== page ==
“The Compromise Ticket

The shocking violence early on Sunday morning, August 20, 1871, where five men ultimately died, made everyone aware that changes had to be made. The day following the “Newton Massacre, there seemed to be an attempt to achieve some sort of unity. Several steps were taken to address the violence. One reporter went so far as to note that “no people [had]more regret about the sad shooting affray than the Texas men.”  (Topeka Commonwealth Sept 7, 1871).

A notice appeared in the August 25, 1871 edition of the Topeka Daily Commonwealth that stated, “The citizens of Newton have formed a vigilance committee and have issued a warning against all dance halls.”  The August 27 issue reported an ordinance was in place that forbade the carrying of weapons in Newton.  The leading men from both factions worked together to hold an election to form a city government.

The initial ticket was a compromise with representation from both businessmen and the Gold Room.  From the businessmen, R. M. Spivey was nominated for mayor, and Jerry Johnson Barker, a ST&SF Railroad lawyer, was nominated for police judge. Of the other five nominees for city council only one was a businessman with no ties to the cowboy trade, L.E. Steele. Bill Dow, E. Chamberlain and J. B. Cunningham operated saloons, and James Gregory, a major force in Newton, was a partner in the most lucrative wholesale liquor business in Newton.

Tom Carson was nominated for sheriff. Carson was already at odds with the cowboys in town and not a popular choice.

Spivey was an interesting choice for mayor and his nomination may have been viewed as a bridge between the two groups. Unlike most Civil War veterans in Harvey County, Spivey was a Confederate soldier. Spivey was well respected by the business community and his nomination may have been to appeal to the Texans.

R.M. Spivey

An election was held on August 28, and according to the newspaper “passed off quietly. The utmost good feeling prevailed, as all the tickets contained candidates generally acceptable to the people.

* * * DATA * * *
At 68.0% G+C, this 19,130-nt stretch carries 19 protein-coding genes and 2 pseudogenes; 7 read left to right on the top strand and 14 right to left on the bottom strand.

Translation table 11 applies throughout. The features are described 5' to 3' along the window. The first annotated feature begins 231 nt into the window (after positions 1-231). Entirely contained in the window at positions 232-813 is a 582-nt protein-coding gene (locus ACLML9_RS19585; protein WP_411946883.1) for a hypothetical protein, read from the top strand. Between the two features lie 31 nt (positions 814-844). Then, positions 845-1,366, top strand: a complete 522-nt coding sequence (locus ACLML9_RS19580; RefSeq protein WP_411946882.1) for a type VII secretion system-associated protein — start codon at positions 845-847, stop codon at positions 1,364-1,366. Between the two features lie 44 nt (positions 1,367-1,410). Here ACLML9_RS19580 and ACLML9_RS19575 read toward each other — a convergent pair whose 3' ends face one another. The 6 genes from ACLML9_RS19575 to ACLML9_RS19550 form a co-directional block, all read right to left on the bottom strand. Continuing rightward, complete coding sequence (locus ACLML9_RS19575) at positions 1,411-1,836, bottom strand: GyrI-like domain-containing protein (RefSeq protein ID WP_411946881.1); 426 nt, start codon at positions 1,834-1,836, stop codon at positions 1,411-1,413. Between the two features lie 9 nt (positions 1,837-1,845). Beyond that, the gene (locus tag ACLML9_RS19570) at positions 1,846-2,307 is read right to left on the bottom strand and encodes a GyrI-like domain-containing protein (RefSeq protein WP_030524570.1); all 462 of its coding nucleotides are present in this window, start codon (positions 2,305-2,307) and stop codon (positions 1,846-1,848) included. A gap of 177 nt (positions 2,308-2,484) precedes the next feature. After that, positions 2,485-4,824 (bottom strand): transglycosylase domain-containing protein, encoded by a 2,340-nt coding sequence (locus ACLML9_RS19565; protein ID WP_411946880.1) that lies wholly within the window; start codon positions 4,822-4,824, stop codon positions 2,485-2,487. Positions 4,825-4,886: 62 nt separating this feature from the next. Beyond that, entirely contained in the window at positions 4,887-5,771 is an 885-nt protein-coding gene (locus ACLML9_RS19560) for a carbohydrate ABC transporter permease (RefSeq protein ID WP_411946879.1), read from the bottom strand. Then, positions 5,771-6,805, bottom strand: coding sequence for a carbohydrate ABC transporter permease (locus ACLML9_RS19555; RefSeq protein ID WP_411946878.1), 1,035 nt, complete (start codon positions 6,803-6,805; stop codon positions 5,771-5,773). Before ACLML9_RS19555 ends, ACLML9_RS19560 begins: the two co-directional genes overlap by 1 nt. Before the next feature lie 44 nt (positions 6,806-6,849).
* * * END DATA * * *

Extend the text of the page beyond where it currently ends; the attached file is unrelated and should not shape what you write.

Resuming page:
Daily Commonwealth 29 August 1871.

At the last minute, James Gregory put his name in for mayor, breaking away from the compromise. Even though R.M. Spivey was elected mayor and  George Halliday police judge, the  wedge between the two groups was reopened.

Even with the renewed rumblings from the Gold Room Faction, the first meeting of the new council reportedly went well.  The Topeka Daily Commonwealth was encouraged noting:

“A meeting was held a few days since, at which it was resolved to bury all past difficulties, and to appoint a police force composed of Texas men and Newtonians.  It departed amid a burst of enthusiasm and good feeling.” (27 August 1871)

“Rogues, Gamblers and Lewed [sic] Men and Women”

The town’s reliance on the transient cowboy trade in 1871, gave the men of the Gold Room Faction tremendous influence. One person observed that it seemed as though “the rogues, gamblers and lewed [sic] men and women run the town” even as steps toward law and order were taken. (Wichita Tribune, 24 August 1871). In addition, the close tie with the cattle trade and the success of the town was critical in 1871. As one reporter observed; “Texas support is, and will be, the foundation of the prosperity of Newton. The cattle trade is the jugular vein of its business.” (Topeka Commonwealth, 27 August 1871)

Between the fall of 1871 and the spring of 1872, it is not clear how much Spivey was able to accomplish.  He faced constant challenges from the powerful Gold Room faction, while at the same time working toward establishing Newton as a third class city. Although the violence lessened, Newton remained a lawless town. James Gregory remained a powerful force.

On February 22, 1872, the District Judge in Cottonwood Falls approved the petition to establish Newton as a third class city. The first election for city officers was scheduled to take place the first Monday in April 1872.

*As a result of wounds received during the war, Spivey had lost one arm.

Part 2 will continue the story of Newton’s Dark Period – Gold Room Faction 1872.

Additional Sources

  • Muse, Judge RWP. “The History of Harvey County 1871-1881.”
  • Waltner, John. “The Process of Civilization on the Kansas Frontier, Newton, Kansas, 1871-1873” M.A. Thesis, Department of History, University of Kansas, May 1971.